Two Charleston-based artists. One indie folk'n collaboration. Singer-songwriters Sean Richardson and Kyle Meadows have come together for a new 4-song split EP, and they’ve even brought in seminal indie rock fellow Ken Stringfellow from The Posies along for the ride. We sat down with Sean and Kyle to talk about their new music, Ken Stringfellow’s return to the Mountain State and you know, cats.
Kyle Meadows and Sean Richardson’s self-titled EP is available now on Bandcamp, and they’ll each have full-length releases out this June. Keep up with Kyle and Sean’s careers on socials. While you're at it, go ahead and give ‘A Change of Tune’ a follow and like on Facebook, Twitter, Instagram and Snapchat. To hear more of their music, tune in to 'A Change of Tune,' airing Saturdays at 10pm EST on West Virginia Public Broadcasting.
On getting into music:
Sean: [My start in music] was actually formed by The Cousins Five, and that was a grouping of all my cousins. We used to practice in my grandparents’ garage, and we would put original songs together and dance moves, and then we would come in and entertain my grandparents when my parents would drop us off for the weekend (so the parents could get away from us [kids]). And we’d just entertain my grandparents! They seemed genuinely engaged by our performances.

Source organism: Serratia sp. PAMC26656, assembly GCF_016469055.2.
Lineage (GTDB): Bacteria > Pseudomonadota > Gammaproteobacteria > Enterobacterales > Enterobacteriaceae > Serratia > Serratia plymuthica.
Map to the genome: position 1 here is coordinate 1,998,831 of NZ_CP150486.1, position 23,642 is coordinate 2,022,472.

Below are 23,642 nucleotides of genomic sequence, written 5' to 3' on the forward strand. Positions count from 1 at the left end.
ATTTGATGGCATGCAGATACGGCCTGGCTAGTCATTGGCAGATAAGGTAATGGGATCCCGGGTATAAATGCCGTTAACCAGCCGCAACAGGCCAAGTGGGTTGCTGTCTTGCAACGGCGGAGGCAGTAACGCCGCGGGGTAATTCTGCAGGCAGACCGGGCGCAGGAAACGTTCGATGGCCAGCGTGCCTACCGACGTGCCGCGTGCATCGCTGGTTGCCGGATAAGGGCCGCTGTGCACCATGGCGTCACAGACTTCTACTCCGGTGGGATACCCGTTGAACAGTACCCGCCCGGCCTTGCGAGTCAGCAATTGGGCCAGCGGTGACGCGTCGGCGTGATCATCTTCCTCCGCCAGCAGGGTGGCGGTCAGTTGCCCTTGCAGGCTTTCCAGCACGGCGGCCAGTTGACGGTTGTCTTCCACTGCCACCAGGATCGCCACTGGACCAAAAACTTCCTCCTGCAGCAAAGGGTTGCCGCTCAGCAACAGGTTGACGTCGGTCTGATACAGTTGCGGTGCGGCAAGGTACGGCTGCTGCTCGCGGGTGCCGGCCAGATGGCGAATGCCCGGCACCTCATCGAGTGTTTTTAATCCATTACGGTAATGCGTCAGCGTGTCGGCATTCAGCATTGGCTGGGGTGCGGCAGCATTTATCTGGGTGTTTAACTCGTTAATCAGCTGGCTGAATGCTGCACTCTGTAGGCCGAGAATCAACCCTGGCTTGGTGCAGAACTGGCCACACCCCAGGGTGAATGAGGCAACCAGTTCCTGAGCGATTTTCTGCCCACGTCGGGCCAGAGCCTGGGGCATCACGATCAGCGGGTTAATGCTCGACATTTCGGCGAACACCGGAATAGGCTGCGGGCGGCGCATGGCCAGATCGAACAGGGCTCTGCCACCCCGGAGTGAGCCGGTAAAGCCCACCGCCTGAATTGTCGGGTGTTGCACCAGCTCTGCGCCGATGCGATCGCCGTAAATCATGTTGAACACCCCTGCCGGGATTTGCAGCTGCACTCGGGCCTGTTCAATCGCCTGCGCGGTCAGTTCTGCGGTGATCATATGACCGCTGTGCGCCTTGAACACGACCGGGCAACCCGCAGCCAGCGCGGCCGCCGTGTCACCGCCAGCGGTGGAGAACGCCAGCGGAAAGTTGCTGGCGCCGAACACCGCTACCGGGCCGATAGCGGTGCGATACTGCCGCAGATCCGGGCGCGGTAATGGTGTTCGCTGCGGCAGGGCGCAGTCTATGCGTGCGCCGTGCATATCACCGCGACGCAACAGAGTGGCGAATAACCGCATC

Kyle: Well, I’ve always considered myself sort of shy and introverted, so I never wanted to be in a band. I’d much rather play by myself. I’ve been playing guitar for a long time. I recorded my first album throughout 2012 to 2014 and gave it to a few friends and was talked into releasing it. So I released it in 2015, May 15 actually, and it went over pretty well. There aren’t many places to play where I lived in Pennsylvania. My friend Michael asked me to move in with him in Boone County, and I did that. He showed me all the spots in downtown Charleston, and I just started playing open mic nights and… here I am.
On being a new transplant to the #WVmusic scene: